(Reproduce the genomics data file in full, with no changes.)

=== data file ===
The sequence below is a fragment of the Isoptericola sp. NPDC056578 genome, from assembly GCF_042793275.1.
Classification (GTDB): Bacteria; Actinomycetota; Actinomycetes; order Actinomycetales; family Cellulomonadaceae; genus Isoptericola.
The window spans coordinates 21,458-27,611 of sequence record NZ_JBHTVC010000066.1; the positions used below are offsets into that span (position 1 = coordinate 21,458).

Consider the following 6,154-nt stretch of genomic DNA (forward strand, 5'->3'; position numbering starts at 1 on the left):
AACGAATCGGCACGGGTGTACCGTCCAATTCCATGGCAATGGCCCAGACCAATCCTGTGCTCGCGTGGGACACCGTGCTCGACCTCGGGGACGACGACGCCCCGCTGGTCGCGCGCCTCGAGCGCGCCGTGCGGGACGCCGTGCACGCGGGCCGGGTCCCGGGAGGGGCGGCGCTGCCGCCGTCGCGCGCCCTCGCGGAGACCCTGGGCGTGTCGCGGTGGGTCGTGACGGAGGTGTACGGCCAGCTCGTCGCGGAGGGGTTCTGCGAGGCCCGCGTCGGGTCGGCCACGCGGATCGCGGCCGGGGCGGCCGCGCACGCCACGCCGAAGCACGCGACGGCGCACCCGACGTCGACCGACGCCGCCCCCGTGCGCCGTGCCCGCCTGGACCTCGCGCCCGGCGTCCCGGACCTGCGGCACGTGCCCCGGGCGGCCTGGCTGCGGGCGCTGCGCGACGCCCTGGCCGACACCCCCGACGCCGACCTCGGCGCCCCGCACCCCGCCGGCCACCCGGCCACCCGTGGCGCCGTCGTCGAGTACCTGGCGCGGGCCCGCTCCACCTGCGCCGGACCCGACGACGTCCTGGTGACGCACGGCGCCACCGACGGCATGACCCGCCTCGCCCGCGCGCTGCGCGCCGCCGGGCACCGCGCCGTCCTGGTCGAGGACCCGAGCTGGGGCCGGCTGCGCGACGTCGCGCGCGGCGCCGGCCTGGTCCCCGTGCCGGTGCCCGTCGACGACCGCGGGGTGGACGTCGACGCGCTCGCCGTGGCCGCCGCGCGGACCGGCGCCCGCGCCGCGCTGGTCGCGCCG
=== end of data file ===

The sequence below is a fragment of the Isoptericola sp. NPDC056578 genome, from assembly GCF_042793275.1.
Classification (GTDB): Bacteria; Actinomycetota; Actinomycetes; order Actinomycetales; family Cellulomonadaceae; genus Isoptericola.
The window spans coordinates 21,458-27,611 of sequence record NZ_JBHTVC010000066.1; the positions used below are offsets into that span (position 1 = coordinate 21,458).

Consider the following 6,154-nt stretch of genomic DNA (forward strand, 5'->3'; position numbering starts at 1 on the left):
AACGAATCGGCACGGGTGTACCGTCCAATTCCATGGCAATGGCCCAGACCAATCCTGTGCTCGCGTGGGACACCGTGCTCGACCTCGGGGACGACGACGCCCCGCTGGTCGCGCGCCTCGAGCGCGCCGTGCGGGACGCCGTGCACGCGGGCCGGGTCCCGGGAGGGGCGGCGCTGCCGCCGTCGCGCGCCCTCGCGGAGACCCTGGGCGTGTCGCGGTGGGTCGTGACGGAGGTGTACGGCCAGCTCGTCGCGGAGGGGTTCTGCGAGGCCCGCGTCGGGTCGGCCACGCGGATCGCGGCCGGGGCGGCCGCGCACGCCACGCCGAAGCACGCGACGGCGCACCCGACGTCGACCGACGCCGCCCCCGTGCGCCGTGCCCGCCTGGACCTCGCGCCCGGCGTCCCGGACCTGCGGCACGTGCCCCGGGCGGCCTGGCTGCGGGCGCTGCGCGACGCCCTGGCCGACACCCCCGACGCCGACCTCGGCGCCCCGCACCCCGCCGGCCACCCGGCCACCCGTGGCGCCGTCGTCGAGTACCTGGCGCGGGCCCGCTCCACCTGCGCCGGACCCGACGACGTCCTGGTGACGCACGGCGCCACCGACGGCATGACCCGCCTCGCCCGCGCGCTGCGCGCCGCCGGGCACCGCGCCGTCCTGGTCGAGGACCCGAGCTGGGGCCGGCTGCGCGACGTCGCGCGCGGCGCCGGCCTGGTCCCCGTGCCGGTGCCCGTCGACGACCGCGGGGTGGACGTCGACGCGCTCGCCGTGGCCGCCGCGCGGACCGGCGCCCGCGCCGCGCTGGTCGCGCCG